The study, they said, is the first to identify antigens in M. immunogenum and to report on "the potential of its secretome proteins to induce host response."
ProteoMonitor spoke with Jagjit Yadav, the corresponding author of the study, this week. Below is an edited version of the conversation.
Describe the approach that you took, particularly the proteomics work.
This is a bacterium called Mycobacterium immunogenum and this is a bacterium that has been linked to hypersensitivity pneumonitis in machinists. We, for the first time, identified antigens in [the bacterium], antigenic proteins, using a proteomic approach.
Hypersensitivity pneumonitis is an immune-mediated disorder, so it is expected that the causative agents will have causative antigens in them, but nobody has attempted to identify them.
We [studied] secreted antigens, which are secreted outside the cell and then the antigens that are associated with the cell. The ones that are associated with the cell were fractionated into different factions — the ones with the cells of the bacterium, and the ones with the cell membrane, which is below the cell wall, and then the ones in the cytosol part of the cell.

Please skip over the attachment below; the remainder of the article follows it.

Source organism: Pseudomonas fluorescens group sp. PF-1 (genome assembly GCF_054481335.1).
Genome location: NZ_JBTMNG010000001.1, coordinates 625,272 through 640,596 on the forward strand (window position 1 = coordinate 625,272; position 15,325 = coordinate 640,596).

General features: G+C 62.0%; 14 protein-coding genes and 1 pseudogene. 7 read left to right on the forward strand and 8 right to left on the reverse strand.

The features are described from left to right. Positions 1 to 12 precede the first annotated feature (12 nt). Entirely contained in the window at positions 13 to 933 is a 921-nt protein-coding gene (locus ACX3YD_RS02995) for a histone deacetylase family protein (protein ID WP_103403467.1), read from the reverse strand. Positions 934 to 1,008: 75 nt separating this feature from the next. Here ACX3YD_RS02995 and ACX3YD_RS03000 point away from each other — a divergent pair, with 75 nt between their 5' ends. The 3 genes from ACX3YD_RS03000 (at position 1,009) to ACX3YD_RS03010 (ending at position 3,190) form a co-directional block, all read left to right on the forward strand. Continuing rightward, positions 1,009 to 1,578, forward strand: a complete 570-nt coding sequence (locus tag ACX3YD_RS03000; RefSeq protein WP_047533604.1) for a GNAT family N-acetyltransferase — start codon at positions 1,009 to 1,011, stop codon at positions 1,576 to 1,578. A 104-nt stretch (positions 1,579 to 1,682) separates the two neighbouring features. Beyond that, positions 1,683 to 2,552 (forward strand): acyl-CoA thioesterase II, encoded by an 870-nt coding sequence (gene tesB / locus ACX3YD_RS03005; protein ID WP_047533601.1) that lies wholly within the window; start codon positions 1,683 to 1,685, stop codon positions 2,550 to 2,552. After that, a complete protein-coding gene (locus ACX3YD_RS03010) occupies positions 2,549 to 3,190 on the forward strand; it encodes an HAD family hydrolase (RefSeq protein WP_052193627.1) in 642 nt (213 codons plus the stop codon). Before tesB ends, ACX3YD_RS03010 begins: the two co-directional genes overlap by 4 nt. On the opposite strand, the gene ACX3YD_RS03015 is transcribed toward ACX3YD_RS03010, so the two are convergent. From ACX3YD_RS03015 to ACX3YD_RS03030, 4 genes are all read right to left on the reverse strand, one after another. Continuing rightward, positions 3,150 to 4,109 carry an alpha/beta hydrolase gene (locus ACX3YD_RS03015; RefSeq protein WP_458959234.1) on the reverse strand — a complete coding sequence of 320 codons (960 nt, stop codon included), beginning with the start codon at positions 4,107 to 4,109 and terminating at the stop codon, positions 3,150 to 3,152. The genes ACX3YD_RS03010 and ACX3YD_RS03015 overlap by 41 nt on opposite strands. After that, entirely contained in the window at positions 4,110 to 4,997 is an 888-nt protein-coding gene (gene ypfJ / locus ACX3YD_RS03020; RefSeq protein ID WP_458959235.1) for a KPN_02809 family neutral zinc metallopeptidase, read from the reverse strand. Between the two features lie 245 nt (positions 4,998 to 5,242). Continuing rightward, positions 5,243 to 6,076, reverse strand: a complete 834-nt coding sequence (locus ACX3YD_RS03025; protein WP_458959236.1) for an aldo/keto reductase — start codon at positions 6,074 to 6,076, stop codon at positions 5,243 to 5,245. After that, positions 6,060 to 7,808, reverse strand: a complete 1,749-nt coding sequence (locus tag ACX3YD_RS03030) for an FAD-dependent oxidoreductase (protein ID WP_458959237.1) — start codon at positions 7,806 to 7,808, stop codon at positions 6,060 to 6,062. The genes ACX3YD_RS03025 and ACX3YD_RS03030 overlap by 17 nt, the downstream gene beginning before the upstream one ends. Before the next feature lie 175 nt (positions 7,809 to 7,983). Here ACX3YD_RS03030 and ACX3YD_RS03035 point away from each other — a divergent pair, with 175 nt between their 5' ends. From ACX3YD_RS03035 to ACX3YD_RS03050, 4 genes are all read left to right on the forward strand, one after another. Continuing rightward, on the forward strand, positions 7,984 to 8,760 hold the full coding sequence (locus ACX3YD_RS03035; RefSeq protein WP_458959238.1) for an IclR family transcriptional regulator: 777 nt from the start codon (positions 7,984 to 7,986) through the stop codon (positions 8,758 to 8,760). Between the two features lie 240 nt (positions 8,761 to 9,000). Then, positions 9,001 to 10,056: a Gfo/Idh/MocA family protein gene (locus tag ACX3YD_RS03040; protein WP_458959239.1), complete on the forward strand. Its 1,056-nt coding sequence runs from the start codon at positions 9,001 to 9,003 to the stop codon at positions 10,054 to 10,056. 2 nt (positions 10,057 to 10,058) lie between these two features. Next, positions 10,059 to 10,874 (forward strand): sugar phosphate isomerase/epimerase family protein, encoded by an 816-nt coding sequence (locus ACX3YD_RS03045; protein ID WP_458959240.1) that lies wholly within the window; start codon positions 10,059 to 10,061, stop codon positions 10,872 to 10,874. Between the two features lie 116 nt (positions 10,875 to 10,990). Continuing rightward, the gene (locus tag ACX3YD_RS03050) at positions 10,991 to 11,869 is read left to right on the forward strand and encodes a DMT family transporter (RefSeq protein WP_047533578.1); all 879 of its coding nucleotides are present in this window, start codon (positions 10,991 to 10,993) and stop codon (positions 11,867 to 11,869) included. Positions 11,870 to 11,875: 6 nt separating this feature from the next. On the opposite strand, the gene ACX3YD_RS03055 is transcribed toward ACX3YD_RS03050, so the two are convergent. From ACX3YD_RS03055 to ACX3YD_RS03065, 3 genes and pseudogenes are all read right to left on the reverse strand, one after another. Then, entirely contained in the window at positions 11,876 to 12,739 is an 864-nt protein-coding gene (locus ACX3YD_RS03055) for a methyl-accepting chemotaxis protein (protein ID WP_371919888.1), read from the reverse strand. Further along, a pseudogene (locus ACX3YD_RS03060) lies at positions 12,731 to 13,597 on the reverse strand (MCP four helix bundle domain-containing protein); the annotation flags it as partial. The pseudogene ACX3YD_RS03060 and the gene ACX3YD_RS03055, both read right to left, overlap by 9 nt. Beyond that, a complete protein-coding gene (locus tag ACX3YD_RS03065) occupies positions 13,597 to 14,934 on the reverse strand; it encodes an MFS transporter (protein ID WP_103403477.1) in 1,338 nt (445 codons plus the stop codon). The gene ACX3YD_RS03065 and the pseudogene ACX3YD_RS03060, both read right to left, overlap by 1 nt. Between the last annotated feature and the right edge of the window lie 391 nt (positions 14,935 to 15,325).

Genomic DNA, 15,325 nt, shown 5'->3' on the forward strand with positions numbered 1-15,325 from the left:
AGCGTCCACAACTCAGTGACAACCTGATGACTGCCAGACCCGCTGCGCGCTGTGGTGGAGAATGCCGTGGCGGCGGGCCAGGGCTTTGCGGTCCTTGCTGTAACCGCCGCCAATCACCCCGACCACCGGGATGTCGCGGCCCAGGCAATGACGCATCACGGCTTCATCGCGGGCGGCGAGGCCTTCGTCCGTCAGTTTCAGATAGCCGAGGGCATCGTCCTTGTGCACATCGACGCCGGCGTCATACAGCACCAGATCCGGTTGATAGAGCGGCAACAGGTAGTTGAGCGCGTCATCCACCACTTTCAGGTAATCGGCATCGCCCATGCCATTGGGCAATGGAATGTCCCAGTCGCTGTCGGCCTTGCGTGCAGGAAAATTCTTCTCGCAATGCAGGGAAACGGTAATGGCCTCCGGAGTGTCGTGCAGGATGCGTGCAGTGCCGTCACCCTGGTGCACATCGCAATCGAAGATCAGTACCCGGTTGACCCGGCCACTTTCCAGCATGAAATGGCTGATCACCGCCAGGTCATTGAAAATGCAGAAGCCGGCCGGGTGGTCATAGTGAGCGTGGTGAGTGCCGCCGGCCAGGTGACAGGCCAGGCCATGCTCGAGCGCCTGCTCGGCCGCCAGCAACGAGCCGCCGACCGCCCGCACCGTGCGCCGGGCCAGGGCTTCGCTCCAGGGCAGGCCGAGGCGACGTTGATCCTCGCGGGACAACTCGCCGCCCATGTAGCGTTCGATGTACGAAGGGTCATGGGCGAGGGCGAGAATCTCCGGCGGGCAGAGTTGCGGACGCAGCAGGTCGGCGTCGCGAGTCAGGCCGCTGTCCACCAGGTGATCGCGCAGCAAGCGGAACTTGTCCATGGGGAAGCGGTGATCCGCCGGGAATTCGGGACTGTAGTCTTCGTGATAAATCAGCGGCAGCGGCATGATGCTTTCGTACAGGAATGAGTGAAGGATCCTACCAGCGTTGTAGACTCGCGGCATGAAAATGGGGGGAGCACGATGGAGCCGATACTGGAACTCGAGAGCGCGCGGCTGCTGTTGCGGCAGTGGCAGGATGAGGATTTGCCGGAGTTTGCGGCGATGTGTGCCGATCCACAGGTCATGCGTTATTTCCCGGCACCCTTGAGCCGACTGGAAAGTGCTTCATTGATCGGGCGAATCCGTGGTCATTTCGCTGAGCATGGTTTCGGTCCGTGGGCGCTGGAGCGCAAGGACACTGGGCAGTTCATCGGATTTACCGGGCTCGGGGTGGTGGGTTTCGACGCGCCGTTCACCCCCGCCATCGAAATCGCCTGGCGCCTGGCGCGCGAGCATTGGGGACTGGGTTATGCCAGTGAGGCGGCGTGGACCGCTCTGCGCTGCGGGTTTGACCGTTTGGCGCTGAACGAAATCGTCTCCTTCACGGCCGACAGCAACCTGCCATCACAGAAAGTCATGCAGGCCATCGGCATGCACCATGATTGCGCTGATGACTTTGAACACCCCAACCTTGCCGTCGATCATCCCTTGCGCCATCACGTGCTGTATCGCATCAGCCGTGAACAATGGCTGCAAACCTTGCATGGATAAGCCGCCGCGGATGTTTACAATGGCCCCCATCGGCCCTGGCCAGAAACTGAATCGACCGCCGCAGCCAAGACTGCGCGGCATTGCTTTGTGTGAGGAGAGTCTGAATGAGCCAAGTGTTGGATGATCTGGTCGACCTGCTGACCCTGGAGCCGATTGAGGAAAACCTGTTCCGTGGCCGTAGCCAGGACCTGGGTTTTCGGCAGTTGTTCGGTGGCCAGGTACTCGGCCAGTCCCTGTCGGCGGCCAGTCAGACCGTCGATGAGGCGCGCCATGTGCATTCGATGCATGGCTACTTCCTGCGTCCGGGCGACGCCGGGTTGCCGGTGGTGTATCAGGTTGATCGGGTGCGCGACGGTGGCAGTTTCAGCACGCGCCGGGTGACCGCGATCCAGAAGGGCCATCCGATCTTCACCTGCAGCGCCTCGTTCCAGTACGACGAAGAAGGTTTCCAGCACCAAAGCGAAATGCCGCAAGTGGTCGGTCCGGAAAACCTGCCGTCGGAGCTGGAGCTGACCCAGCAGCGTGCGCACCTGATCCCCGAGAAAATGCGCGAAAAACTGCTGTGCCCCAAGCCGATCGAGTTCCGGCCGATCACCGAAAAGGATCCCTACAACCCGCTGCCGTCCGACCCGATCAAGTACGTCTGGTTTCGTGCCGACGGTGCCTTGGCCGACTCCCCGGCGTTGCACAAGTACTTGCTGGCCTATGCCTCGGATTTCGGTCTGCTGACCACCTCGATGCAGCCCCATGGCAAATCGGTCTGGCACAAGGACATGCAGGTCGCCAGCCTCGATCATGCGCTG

So, we fractionated those fractions by different … speeds, and we isolated the ones that came out … by trichloroacetic acid precipitation. With all these fractions in hand, we did 2D gel electrophoresis, and then we did immunoblotting of the gel using polyclonal antibodies against the same organism that we are studying.
The proteins that were immunoreactive were identified by blotting and we went back and picked out those spots from the 2D gel and we identified [them] by MALDI-TOF analysis.
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Then we [used] the Mascot [search engine] for identification and compared those with known mycobacterium antigens. We had around 50 immunoreactive spots, but we conclusively identified 33 proteins from that.
Out of these 33, only eight were known in other mycobacterium species. The remaining 25 were new mycobacterium [proteins], so out of these 25, we started looking at the ones that …match no known protein — they are hypothetical proteins. There were 11 of them.